Beyond the numbers: bike-car collisions in Madison

This past week, the Capital Times penned an article titled Where are Madison’s most dangerous places for bike-car crashes? in which writer Todd D. Milewski provides an interactive map detailing all crashes involving bicyclists and motorists between May 15, 2008 and August 13, 2013.

Beyond the numbers:

Bicycling vs Driving

Fatalities per million hours of exposure

Its important to remember when viewing crash data that cycling remains the safest mode of ground transportation in the United States. According to Exponent, the number of fatalities per million hours of exposure for bicycling was 0.26, compared to 0.47 for driving. As Adam Voiland of US News notes, “…in other words, they found that the risks of biking were about half that associated with driving.”

What can we learn from this data?

Bicycle education on campus is key

What jumps out at me is that the four worst intersections in regards to incidents are intersections that are heavily used by students. Not only are they heavily used by students, but they are also busy intersections in which bicyclists, pedestrians, and motorists interaction can be confusing and require additional thought and patience, when many are lacking patience as they try to make it to work on time or home for dinner.

Take University Ave at N. Park St for example: This is a very busy intersection for motorists and includes many different types of facilities that require additional attention including crosswalks, a bicycle contraflow lane, and a bike lane. In my experience, bicyclists and pedestrians at this intersection are less predictable than others around our city. For example, students commuting to campus by bicycle using the contraflow lane often leave the contraflow lane to take the crosswalk if the light is red. This creates a riskier situation for all road users, and highlights why we at the Wisconsin Bike Fed are committed to engaging college students and young professionals in bicycle education, as we do with our Choose To Commute Workshops.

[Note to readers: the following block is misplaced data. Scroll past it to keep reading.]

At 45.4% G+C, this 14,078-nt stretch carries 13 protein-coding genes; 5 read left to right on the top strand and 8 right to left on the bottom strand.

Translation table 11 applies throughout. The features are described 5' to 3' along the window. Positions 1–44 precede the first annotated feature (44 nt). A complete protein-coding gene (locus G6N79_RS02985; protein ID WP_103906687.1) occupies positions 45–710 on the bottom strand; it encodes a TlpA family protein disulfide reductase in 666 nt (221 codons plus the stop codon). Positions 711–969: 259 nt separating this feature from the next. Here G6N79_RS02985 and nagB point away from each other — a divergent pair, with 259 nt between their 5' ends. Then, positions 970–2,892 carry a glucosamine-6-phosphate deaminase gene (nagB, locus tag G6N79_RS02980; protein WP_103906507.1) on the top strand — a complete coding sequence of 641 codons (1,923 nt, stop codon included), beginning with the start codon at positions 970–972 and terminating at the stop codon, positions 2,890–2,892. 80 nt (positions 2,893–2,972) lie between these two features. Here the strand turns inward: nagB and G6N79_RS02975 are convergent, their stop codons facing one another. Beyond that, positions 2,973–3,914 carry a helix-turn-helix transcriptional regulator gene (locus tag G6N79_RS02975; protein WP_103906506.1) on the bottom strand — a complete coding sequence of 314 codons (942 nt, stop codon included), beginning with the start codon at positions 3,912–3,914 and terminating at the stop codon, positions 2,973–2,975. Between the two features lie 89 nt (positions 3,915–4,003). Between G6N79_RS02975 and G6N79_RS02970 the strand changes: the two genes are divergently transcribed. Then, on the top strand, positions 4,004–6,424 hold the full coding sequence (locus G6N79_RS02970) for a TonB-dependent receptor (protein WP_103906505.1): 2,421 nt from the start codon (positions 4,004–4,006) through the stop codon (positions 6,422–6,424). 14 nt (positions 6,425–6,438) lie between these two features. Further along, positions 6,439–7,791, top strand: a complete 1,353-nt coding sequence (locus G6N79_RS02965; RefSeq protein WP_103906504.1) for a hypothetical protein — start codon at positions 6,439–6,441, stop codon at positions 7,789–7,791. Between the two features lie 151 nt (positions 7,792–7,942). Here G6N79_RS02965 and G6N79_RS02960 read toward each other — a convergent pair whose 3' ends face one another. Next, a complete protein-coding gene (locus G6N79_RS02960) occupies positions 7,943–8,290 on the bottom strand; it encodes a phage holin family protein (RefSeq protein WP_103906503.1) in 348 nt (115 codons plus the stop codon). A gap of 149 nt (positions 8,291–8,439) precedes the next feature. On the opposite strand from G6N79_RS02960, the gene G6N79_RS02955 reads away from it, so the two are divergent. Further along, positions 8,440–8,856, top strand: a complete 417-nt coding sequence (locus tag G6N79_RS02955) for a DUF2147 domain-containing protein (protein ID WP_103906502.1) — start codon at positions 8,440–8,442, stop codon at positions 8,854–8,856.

Motorists may receive more citations than bicyclists, but a citation hurts less than a bruised leg or bloody elbow. Regardless of right or wrong, its important that we operate with our own personal safety in mind. There are little things that we can do to ensure that when we interact with motorists, we do so as safely as possible. Things like clearly signaling your intentions, making eye contact at intersections, and riding defensively can help ensure that you stay upright on your bicycle. There are examples of situations in which there is very little you can do, but you can be prepared for those situations as well by wearing the appropriate safety gear, such as a properly fitting helmet.

Higher speeds equal greater risks

All three crashes resulting in death occurred on busy roads in which motor vehicle traffic tends to travel at a high rate of speed. I’ve ridden down all three roads – Mineral Point, Aberg Ave, and East Washington Ave, and my wife commutes to work using the entirety of East Washington daily. As bicycle commuters, much like motorists our goal is to get from point A to point B in the quickest manor possible, and sometimes, a busy road like Mineral Point is our best option. Long term, I think better infrastructure on higher speed roads such as protected lanes is the answer, and we must continue to press our community for better infrastructure.

There are many other conclusions that can be reached from this data, what are some things that come to your attention from this data? Sound off in the comments below.

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